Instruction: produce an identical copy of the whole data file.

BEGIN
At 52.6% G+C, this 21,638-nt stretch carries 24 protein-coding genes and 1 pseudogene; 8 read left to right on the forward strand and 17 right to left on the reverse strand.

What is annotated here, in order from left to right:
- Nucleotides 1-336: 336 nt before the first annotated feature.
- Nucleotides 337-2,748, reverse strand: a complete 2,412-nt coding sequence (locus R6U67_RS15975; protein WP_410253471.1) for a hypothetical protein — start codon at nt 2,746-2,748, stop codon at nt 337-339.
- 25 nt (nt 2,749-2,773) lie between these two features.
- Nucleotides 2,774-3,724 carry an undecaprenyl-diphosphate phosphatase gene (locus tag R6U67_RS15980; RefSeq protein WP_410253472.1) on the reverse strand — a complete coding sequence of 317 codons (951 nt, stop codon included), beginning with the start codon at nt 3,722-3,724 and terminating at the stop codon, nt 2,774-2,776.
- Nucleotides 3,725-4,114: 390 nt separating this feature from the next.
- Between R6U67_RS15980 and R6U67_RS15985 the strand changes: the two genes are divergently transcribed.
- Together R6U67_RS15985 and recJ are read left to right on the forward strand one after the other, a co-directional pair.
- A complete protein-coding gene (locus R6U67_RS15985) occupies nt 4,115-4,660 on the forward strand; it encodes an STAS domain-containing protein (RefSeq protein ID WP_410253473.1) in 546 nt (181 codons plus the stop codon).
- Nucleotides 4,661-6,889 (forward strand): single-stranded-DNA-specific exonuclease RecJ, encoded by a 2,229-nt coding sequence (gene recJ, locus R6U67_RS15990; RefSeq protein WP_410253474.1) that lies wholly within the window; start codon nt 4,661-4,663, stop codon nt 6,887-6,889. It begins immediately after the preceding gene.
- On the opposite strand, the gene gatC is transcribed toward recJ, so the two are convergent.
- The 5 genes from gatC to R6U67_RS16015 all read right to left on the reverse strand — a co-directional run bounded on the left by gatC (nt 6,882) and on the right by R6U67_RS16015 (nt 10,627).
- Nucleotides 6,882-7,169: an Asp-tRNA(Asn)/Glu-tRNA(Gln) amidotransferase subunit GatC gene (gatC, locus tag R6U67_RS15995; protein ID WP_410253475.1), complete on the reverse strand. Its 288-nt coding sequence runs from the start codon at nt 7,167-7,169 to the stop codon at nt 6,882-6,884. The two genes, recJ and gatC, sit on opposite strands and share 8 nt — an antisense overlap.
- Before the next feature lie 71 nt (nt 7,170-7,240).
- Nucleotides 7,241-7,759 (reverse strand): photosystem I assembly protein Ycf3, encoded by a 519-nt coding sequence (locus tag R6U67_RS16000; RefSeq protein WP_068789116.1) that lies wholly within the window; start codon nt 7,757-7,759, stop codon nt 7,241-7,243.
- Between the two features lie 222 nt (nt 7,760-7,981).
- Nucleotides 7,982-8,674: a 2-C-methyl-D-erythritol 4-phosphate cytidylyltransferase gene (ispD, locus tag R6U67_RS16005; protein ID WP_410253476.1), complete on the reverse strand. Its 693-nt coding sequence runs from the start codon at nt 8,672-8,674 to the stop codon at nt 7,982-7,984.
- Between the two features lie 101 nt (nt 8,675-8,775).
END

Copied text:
At 52.6% G+C, this 21,638-nt stretch carries 24 protein-coding genes and 1 pseudogene; 8 read left to right on the forward strand and 17 right to left on the reverse strand.

What is annotated here, in order from left to right:
- Nucleotides 1-336: 336 nt before the first annotated feature.
- Nucleotides 337-2,748, reverse strand: a complete 2,412-nt coding sequence (locus R6U67_RS15975; protein WP_410253471.1) for a hypothetical protein — start codon at nt 2,746-2,748, stop codon at nt 337-339.
- 25 nt (nt 2,749-2,773) lie between these two features.
- Nucleotides 2,774-3,724 carry an undecaprenyl-diphosphate phosphatase gene (locus tag R6U67_RS15980; RefSeq protein WP_410253472.1) on the reverse strand — a complete coding sequence of 317 codons (951 nt, stop codon included), beginning with the start codon at nt 3,722-3,724 and terminating at the stop codon, nt 2,774-2,776.
- Nucleotides 3,725-4,114: 390 nt separating this feature from the next.
- Between R6U67_RS15980 and R6U67_RS15985 the strand changes: the two genes are divergently transcribed.
- Together R6U67_RS15985 and recJ are read left to right on the forward strand one after the other, a co-directional pair.
- A complete protein-coding gene (locus R6U67_RS15985) occupies nt 4,115-4,660 on the forward strand; it encodes an STAS domain-containing protein (RefSeq protein ID WP_410253473.1) in 546 nt (181 codons plus the stop codon).
- Nucleotides 4,661-6,889 (forward strand): single-stranded-DNA-specific exonuclease RecJ, encoded by a 2,229-nt coding sequence (gene recJ, locus R6U67_RS15990; RefSeq protein WP_410253474.1) that lies wholly within the window; start codon nt 4,661-4,663, stop codon nt 6,887-6,889. It begins immediately after the preceding gene.
- On the opposite strand, the gene gatC is transcribed toward recJ, so the two are convergent.
- The 5 genes from gatC to R6U67_RS16015 all read right to left on the reverse strand — a co-directional run bounded on the left by gatC (nt 6,882) and on the right by R6U67_RS16015 (nt 10,627).
- Nucleotides 6,882-7,169: an Asp-tRNA(Asn)/Glu-tRNA(Gln) amidotransferase subunit GatC gene (gatC, locus tag R6U67_RS15995; protein ID WP_410253475.1), complete on the reverse strand. Its 288-nt coding sequence runs from the start codon at nt 7,167-7,169 to the stop codon at nt 6,882-6,884. The two genes, recJ and gatC, sit on opposite strands and share 8 nt — an antisense overlap.
- Before the next feature lie 71 nt (nt 7,170-7,240).
- Nucleotides 7,241-7,759 (reverse strand): photosystem I assembly protein Ycf3, encoded by a 519-nt coding sequence (locus tag R6U67_RS16000; RefSeq protein WP_068789116.1) that lies wholly within the window; start codon nt 7,757-7,759, stop codon nt 7,241-7,243.
- Between the two features lie 222 nt (nt 7,760-7,981).
- Nucleotides 7,982-8,674: a 2-C-methyl-D-erythritol 4-phosphate cytidylyltransferase gene (ispD, locus tag R6U67_RS16005; protein ID WP_410253476.1), complete on the reverse strand. Its 693-nt coding sequence runs from the start codon at nt 8,672-8,674 to the stop codon at nt 7,982-7,984.
- Between the two features lie 101 nt (nt 8,675-8,775).